Couples who are married to the business

Couples who run a company need complementary skills - and a shared vision, says Zenab Eve Short
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The Independent Online

Going into business with your partner is like having a baby - it will either cement the relationship, or finish it off." That's the warning that Sherridan Hughes, a psychologist with Career Analysts, gives to couples she sees that are looking for advice on starting up a business. In her view, only truly compatible couples should contemplate such a venture. Suzy Thomas, mother of a three-year-old boy and one-year-old twins, runs Wicked Tickles, selling bedroom "accoutrements" online, with husband Greg. She agrees wholeheartedly. "Luckily, we can't get enough of each other, because running a business is a full-on, massive amount of work, and we spend almost every hour of the day and night together as a result. In our personal life and professionally, I'm the right foot, he's the left - and we share the same vision of where we're heading."

They are part of a growing trend of couples who aspire to set up a business together. "It's that whole 'walk away from civvy street, from the nine-to-five commuting' thing", says Stephen Alambritis of the Federation of Small Businesses. "With the internet, it's feasible to run a start-up from your front room, which may explain why most are now initiated by women aged 35-plus."

Typically, her partner would join in later, once they can afford the risk of losing a regular salary. Antony Fernandez did it the other way around. He set up Techademic first, offering computer training for the over-50s, and his partner Naomi then joined him as co-director. What they share in common with successful couples who work together is complementary skills. "I'm strong technically and a good teacher. Naomi has commercial savvy and is great at sales. You have to know what your strengths are and have clearly defined separate roles".

Couples also need to share entrepreneurial attributes. "You may call it push, being daring... what it boils down to is passion," says Sherridan Hughes. "Running your own business is all-consuming; both partners need to be driven by the same goal."

"It's certainly not for everyone," warns Samuel Sweet, co-director of Designer Nails (the nail "enhancements" people), with wife Samantha. "Your relationship has to be watertight or the pressure of running your own business will destroy it. We live, eat, breathe what we do 24/7. Our work is our passion, and we can't, and don't want to, separate it from who we are as a couple."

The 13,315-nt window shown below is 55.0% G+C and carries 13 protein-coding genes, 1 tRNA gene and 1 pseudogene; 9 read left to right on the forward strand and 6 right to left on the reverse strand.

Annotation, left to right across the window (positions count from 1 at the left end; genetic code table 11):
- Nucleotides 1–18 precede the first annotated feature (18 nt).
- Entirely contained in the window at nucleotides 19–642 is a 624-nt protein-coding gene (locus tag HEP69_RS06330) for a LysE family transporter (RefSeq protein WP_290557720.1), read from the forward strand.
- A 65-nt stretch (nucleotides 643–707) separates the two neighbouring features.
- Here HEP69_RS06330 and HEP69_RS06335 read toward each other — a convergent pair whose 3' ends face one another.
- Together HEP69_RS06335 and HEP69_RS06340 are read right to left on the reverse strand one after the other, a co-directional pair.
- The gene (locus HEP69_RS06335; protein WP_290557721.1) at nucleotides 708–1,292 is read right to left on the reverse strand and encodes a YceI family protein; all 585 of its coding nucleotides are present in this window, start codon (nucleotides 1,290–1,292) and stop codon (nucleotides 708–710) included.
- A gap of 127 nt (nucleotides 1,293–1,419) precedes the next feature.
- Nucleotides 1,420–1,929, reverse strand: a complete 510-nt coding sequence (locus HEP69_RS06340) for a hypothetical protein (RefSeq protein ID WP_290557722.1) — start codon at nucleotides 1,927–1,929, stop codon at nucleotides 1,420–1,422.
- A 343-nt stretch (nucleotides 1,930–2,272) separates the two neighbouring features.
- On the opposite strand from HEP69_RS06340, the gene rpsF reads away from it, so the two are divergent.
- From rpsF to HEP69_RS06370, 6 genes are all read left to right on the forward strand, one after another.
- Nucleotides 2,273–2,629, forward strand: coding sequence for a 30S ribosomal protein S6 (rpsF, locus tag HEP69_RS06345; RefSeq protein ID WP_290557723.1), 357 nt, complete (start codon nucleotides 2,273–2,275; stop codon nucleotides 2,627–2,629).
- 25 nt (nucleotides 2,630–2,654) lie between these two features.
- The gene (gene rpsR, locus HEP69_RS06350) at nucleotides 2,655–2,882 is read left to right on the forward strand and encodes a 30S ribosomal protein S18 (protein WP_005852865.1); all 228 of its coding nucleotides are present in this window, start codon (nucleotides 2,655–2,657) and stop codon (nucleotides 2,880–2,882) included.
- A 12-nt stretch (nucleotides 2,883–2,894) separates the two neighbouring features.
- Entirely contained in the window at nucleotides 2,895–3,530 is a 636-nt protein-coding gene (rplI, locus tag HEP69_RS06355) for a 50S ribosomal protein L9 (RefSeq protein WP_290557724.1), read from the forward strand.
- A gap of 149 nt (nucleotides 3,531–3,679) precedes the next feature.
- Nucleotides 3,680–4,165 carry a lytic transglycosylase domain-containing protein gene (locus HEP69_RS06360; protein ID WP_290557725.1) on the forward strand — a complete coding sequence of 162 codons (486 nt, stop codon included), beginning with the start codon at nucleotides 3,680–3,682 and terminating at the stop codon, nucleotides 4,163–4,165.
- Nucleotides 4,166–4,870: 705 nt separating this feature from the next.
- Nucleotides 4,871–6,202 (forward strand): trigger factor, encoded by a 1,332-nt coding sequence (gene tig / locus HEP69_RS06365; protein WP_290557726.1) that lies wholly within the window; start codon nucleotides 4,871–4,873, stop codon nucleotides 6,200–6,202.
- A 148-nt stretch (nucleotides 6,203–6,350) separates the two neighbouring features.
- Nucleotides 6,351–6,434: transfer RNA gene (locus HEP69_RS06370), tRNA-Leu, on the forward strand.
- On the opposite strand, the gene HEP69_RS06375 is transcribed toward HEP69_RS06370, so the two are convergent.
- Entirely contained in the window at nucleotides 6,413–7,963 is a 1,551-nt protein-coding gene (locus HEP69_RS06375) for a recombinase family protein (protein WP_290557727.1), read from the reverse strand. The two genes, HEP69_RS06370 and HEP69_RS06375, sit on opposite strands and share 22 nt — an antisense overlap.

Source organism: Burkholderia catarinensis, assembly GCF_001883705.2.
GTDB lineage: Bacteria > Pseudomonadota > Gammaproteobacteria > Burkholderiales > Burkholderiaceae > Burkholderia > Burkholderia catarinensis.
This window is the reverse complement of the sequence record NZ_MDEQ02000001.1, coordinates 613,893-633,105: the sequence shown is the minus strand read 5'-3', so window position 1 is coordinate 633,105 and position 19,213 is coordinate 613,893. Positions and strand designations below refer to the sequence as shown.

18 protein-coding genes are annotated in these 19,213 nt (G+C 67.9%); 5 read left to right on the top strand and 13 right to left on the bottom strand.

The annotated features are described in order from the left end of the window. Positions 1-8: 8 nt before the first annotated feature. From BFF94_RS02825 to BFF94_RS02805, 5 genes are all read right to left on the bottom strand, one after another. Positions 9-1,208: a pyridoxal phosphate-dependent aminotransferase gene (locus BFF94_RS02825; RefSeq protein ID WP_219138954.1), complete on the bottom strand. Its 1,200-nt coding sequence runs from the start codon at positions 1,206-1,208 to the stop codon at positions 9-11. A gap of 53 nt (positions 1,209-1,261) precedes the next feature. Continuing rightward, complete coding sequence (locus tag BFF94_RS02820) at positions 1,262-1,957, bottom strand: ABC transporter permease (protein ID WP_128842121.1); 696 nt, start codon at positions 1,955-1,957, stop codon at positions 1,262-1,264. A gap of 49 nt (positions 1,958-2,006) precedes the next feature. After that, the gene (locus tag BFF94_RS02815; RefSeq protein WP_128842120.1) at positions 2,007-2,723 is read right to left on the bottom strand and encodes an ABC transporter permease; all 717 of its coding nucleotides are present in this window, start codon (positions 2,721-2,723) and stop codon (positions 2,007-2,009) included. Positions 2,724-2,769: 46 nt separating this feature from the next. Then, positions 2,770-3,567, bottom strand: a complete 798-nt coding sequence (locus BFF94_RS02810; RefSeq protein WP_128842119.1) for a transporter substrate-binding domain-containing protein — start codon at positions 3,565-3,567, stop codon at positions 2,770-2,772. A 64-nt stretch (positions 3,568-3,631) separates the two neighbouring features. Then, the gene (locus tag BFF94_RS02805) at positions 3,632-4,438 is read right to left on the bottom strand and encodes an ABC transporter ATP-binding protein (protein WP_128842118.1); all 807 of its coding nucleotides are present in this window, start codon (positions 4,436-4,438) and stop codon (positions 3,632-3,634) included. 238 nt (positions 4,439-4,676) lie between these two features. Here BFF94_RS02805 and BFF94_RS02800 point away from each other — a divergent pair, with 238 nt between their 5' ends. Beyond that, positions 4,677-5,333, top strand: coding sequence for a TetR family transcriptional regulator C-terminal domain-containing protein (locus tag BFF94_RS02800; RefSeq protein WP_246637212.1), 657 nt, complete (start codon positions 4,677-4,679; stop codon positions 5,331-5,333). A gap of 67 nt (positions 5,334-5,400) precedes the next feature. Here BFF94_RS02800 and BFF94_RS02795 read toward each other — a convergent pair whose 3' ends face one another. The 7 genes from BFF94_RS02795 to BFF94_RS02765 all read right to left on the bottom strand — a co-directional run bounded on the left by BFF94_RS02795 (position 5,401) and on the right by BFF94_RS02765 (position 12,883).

Suzy Thomas describes the business she and her husband run as a "marriage within a marriage". But some marriages end up in divorce. You have to be a pragmatist about what would happen if the business failed. "We've invested so much money, as well as blood, sweat and tears that we've had to have that conversation."

Successful working couples close the door on their own domestic world when they walk into the board room. "I don't advertise the fact that my co-founder is my husband, because it's not professional to flag it up unless it's relevant," says Rita Rowe, who has run Mason Williams PR with husband John for 20 years. "We know that co-directors could be wary of husband and wife teams bringing their strops and sulks into work". So there has to be clear blue water between home and work. "And it's not fair for the couple to make decisions in a cliquey way," comments Mary Perkins, founder of Specsavers Opticians. "I've known husbands and wives deciding staff issues behind closed doors when they're at home together, which isn't business-like."

Professionalism is key, agrees University of Plymouth entrepreneurship expert Dr Susan Boulton, who advises couples to put job descriptions in writing, as well as what the share of profits should be, what the pay and benefits are, and what will happen if the business fails. Stephen Alambritis says: "Be official about it, get the lawyers in - always keep your commercial and emotional concerns separate".

Some 300,000 of the 500,000 start-ups which get going annually go belly-up within three years; couples-run businesses are no less likely to fail than others. If that were to happen, at least a partner should provide a shoulder to cry on.

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